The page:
I feel today that I must tip my hat to a few organizations (and encourage others to consider following their lead).
Yesterday, the BBC launched a responsive (mobile-only) news site (in Beta for now) and followed up today with an awesome post explaining where and how it was tested. Earlier, on their responsive blog they had posted a short list of common devices accessing the BBC web site and gone into details about their strategy and development approach.
I also had a lovely comment on my blog a few days ago from Craig Sullivan at autoglass.co.uk who explained in fair detail (given it was a simple comment on a blog) the decisions they made around device support, and the ROI they had seen when supporting older BlackBerry devices.
These are the types of conversations we need WAY more of.
I’ve been frustrated for some time that most practical conversations about ‘mobile web’ are dominated by smaller agencies and freelancers who are (mostly) unable to disclose the details of client projects.
Sharing code is easy (and effective) but often handicapped by the fact that strategic discussions contain part urban legend, part chicken bones and tea leaves, and are therefore easy to dismiss with “…oh but that’s not my market” or “…that’s not what i’m seeing in my analytics”.
These are all valid objections, but may still be immaterial when there is no broader industry perpective to weight them against.
Meanwhile, Google, Facebook, Twitter, myriads of fortune 500 companies, major FMCG brands and others are stampeding into mobile, yet keeping quiet about their device traffic, implementation and overall strategy.
While I kinda get this from a business perspective, some of these details are hardly worth keeping secret and some of this ‘strategy’ is simply good common sense. It wouldn’t hurt them to make some of it public, and would go a long way in helping our industry move forward.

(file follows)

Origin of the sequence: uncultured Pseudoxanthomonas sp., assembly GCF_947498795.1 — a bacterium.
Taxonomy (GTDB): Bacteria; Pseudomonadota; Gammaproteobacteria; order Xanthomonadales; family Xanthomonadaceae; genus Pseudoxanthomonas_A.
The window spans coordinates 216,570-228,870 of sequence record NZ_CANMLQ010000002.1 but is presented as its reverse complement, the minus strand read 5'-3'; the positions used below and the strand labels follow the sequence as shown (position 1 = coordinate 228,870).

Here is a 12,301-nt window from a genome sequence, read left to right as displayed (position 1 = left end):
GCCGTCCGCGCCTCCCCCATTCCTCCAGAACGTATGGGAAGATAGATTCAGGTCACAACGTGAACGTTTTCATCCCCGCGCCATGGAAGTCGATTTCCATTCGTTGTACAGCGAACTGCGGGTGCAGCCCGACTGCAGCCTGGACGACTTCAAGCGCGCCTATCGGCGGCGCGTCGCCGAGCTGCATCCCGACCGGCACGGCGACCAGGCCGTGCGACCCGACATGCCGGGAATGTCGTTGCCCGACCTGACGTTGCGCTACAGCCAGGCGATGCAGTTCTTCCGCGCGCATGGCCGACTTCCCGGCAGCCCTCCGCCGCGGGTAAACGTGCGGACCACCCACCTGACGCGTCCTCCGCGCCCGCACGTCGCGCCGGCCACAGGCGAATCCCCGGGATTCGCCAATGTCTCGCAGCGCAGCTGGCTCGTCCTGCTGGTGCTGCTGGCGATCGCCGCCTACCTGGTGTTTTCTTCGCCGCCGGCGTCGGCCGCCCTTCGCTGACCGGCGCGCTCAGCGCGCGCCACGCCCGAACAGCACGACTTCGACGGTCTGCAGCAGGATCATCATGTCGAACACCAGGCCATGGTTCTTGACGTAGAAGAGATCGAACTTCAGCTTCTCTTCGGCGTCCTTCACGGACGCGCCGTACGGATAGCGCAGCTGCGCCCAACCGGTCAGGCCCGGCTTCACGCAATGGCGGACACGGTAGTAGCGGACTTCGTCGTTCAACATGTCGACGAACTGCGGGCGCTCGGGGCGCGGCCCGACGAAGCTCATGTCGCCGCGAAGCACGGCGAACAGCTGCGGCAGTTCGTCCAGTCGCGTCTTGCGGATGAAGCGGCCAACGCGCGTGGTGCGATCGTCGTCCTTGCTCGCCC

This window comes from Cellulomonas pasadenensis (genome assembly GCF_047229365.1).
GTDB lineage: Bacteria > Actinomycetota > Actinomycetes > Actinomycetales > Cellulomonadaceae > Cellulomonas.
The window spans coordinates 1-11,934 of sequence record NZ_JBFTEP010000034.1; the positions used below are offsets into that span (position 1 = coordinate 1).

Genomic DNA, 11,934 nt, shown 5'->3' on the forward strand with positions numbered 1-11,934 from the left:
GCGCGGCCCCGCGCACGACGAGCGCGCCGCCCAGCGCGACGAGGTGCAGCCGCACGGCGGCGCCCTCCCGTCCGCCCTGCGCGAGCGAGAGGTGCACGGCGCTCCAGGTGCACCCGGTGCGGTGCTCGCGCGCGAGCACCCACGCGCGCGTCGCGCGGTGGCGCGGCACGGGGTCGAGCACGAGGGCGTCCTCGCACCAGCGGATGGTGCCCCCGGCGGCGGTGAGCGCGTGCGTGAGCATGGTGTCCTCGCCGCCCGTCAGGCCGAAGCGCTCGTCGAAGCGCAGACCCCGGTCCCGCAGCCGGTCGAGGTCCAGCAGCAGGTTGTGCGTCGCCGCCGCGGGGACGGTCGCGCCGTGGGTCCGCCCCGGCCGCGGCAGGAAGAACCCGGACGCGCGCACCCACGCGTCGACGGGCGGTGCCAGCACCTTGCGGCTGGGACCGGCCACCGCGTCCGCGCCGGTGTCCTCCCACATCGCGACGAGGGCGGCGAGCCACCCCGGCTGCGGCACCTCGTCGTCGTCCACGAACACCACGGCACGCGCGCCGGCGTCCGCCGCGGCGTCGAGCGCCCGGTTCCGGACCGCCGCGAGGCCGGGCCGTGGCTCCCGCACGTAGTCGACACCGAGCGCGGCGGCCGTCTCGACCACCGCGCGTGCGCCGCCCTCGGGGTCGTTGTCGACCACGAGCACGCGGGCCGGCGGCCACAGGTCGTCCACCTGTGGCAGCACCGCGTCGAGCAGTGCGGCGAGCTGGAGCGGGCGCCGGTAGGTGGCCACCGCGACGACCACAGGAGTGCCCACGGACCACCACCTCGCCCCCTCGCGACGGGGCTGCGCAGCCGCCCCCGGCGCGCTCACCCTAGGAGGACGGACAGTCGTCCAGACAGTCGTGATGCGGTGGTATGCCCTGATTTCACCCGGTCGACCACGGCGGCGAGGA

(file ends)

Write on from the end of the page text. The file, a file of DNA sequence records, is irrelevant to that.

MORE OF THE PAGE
What would help
Here’s what I would love to see more of from companies large and small—and ideally in all industry sectors (not just tech…how about travel, automotive, the cultural sectors?).
- Lists of common devices accessing well known sites. We all know iPhone users surf more than others. Let’s get over it and start discussing the long-tail of Android devices (and the dirty secret that each month these inch up further and will soon match iOS traffic…if they don’t already).
- Case studies of ROI when supporting many browsers/platforms. Facebook seems to be spending lots of time with WURFL lately. That can’t be because all the traffic is coming from iOS. Who else is going out of their way to support lots of platforms…and how’s it working out for them?
- Case studies comparing ROI for a responsive site vs. a standalone mobile site (which of course can also be responsive). And while we’re at it, would anyone (who has used one…rather than sells one) care to discuss the ROI of using a ‘proxy’ service? These are complex topics that are heavily linked to a site’s size, content, CMS/API and a host of other factors…but that’s what makes these conversations so valuable.
- Case studies about server-side detection and adaptation. The big guys are doing it…so why is that? Are they all just wasting their time?
- Strategies to combat the ‘ugly truths’ of fragmentation (new favourite term courtesy of these fine folks). Detecting a device, or browser feature can be tricky, but it’s often far easier than what comes next. I would love to see more discussion around what to do when detection doesn’t work as planned (…I don’t know about you but false positives and account for the majority of the bugs we currently face, and while these specific bugs will i’m sure go away, i’d be astounded if new ones didn’t take their place).
Anyone care to add more to this list (or suggest case studies I haven’t yet run into)?
And a final hat tip to R/GA who fairly regularly releases this kind of info via Brad Frost (…despite i’m sure the odd squeamishness for clients.)